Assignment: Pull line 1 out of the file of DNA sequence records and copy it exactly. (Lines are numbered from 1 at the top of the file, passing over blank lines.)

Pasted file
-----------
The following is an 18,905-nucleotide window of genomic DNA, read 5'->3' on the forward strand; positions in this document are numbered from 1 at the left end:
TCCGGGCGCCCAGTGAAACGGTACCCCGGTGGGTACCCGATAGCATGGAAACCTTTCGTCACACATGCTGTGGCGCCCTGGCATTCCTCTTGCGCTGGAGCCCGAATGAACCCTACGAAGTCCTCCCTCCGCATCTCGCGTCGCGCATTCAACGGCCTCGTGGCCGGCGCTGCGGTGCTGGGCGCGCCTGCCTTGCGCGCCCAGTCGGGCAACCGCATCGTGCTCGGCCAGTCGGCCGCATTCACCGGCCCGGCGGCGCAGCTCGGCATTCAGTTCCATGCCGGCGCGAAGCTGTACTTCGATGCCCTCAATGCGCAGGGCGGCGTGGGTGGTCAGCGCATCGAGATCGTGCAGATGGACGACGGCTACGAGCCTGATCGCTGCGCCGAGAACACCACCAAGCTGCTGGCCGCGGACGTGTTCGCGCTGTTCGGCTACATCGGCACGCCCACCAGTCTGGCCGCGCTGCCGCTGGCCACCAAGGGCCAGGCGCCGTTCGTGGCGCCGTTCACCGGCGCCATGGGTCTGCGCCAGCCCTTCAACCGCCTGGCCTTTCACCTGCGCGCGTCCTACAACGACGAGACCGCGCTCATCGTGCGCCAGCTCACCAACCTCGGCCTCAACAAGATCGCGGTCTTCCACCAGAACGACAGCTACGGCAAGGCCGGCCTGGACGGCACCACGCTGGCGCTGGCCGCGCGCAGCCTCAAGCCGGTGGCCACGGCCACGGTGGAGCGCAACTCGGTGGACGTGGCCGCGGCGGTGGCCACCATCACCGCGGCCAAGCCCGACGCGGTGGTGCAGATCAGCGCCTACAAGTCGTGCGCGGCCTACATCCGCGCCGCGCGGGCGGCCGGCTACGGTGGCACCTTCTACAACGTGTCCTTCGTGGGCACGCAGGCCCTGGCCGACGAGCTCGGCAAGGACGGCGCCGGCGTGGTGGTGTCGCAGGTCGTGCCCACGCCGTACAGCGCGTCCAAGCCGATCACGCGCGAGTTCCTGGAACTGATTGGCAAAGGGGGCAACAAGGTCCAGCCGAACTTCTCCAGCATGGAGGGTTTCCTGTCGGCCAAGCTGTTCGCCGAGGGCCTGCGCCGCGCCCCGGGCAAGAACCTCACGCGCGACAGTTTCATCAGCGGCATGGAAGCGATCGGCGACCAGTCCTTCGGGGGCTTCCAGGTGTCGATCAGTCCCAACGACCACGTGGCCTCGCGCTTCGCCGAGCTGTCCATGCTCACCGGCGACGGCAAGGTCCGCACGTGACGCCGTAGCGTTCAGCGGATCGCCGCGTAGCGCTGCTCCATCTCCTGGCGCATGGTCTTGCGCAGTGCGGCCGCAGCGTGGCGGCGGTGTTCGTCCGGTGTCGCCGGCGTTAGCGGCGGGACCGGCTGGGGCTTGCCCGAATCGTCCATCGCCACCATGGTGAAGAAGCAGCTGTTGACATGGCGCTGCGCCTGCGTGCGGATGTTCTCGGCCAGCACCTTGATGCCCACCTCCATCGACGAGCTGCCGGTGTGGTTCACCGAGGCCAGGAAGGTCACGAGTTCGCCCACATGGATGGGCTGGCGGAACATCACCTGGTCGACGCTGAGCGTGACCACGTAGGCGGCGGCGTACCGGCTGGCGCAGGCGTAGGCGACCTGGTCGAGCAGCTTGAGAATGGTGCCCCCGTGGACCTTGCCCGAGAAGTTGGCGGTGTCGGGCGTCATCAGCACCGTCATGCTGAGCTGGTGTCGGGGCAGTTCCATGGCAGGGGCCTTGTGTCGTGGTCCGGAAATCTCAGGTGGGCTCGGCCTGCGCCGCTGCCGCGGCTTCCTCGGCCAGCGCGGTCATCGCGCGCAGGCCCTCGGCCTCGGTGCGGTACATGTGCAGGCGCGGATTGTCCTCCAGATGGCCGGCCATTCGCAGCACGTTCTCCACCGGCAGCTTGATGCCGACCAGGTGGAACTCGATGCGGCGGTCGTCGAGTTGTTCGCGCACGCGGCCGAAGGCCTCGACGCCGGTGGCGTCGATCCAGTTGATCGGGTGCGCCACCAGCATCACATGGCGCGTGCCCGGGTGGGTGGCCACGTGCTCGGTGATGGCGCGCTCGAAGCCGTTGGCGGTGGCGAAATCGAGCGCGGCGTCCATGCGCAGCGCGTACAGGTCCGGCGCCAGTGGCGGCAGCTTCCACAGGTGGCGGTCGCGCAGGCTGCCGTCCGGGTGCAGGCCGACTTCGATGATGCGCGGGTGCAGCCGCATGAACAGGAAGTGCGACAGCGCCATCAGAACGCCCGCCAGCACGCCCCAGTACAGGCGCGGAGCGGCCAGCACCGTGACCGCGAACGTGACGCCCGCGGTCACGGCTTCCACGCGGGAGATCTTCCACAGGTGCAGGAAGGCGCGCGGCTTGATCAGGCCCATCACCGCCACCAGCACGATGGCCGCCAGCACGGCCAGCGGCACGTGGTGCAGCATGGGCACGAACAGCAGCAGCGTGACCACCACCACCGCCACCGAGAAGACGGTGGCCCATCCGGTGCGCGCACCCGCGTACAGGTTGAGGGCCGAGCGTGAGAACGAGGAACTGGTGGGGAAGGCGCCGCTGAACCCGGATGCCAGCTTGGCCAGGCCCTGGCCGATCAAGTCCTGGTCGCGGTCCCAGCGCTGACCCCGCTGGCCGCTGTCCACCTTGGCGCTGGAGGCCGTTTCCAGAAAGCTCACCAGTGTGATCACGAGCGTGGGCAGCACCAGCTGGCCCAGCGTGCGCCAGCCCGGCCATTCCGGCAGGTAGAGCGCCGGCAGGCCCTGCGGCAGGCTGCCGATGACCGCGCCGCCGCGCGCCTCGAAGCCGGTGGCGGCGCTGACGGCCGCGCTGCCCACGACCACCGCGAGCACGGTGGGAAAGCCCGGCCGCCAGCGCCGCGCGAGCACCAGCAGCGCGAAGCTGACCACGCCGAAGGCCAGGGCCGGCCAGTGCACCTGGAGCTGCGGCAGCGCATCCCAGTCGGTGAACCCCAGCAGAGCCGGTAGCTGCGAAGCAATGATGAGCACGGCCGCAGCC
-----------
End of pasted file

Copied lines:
The following is an 18,905-nucleotide window of genomic DNA, read 5'->3' on the forward strand; positions in this document are numbered from 1 at the left end: